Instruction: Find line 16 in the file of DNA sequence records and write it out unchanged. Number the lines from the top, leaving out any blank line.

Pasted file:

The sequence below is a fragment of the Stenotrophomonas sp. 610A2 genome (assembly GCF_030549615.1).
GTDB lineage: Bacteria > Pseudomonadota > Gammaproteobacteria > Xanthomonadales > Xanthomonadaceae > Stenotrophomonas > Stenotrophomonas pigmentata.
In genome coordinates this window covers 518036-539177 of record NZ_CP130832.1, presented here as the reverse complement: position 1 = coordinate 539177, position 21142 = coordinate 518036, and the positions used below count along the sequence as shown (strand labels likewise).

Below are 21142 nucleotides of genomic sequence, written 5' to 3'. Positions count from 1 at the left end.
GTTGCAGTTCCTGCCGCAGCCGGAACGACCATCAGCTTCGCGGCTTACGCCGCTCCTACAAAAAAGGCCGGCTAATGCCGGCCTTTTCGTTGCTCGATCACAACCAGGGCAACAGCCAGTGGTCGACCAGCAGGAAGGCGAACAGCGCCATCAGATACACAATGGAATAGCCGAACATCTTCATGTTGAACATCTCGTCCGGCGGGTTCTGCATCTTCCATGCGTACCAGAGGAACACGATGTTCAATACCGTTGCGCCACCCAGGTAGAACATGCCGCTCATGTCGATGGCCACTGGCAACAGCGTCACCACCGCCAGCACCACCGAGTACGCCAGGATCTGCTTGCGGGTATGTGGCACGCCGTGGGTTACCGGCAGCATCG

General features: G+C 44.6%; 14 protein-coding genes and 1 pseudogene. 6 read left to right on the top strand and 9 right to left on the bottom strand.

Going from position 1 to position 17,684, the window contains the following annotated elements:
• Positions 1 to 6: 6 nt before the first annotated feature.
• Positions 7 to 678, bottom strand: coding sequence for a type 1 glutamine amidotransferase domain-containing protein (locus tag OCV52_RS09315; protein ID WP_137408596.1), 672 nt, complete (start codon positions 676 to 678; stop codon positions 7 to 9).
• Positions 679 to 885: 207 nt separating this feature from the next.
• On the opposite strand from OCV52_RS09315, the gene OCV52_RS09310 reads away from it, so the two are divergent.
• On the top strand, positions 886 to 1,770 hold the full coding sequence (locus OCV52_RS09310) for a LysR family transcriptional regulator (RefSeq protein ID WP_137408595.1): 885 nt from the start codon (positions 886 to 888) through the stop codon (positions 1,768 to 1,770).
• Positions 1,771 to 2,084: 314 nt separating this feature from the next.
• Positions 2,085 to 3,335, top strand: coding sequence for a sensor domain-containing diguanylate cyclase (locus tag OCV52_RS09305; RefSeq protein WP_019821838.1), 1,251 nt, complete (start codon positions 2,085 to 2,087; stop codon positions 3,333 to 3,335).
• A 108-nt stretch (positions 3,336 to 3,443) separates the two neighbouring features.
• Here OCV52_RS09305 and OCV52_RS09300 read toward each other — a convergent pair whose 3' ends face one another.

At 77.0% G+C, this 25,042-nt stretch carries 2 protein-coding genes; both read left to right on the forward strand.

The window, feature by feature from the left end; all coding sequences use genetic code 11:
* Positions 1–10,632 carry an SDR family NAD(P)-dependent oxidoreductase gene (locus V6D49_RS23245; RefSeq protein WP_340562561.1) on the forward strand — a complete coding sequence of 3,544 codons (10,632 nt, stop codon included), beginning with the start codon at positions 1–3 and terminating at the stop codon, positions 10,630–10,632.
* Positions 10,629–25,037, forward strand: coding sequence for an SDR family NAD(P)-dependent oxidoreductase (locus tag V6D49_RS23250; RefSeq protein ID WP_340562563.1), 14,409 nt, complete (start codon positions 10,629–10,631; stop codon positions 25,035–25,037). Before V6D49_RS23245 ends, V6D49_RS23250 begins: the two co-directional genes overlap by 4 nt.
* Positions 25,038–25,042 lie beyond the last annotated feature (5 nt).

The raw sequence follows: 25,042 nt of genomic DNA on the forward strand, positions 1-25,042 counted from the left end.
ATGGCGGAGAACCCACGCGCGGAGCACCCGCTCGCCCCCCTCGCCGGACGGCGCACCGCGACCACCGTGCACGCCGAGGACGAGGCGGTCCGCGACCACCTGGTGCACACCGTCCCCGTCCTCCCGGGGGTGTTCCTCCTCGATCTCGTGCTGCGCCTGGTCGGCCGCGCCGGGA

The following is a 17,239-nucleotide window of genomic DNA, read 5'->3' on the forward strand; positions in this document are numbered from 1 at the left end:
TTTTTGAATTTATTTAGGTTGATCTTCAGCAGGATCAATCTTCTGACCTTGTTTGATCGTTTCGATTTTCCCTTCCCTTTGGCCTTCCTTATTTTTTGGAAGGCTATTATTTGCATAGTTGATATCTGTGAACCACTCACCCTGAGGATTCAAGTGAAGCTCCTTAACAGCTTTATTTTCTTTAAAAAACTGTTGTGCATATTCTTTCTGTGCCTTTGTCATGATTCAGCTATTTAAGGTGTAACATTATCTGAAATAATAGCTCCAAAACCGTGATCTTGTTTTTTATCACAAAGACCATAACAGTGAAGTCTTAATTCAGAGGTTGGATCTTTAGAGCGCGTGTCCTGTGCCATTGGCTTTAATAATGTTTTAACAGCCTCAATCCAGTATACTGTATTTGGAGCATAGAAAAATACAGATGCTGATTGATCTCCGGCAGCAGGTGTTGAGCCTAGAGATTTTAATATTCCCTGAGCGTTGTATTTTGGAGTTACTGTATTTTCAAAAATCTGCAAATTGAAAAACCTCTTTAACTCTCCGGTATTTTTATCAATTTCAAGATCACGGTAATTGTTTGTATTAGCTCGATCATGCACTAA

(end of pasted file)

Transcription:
• Here OCV52_RS09305 and OCV52_RS09300 read toward each other — a convergent pair whose 3' ends face one another.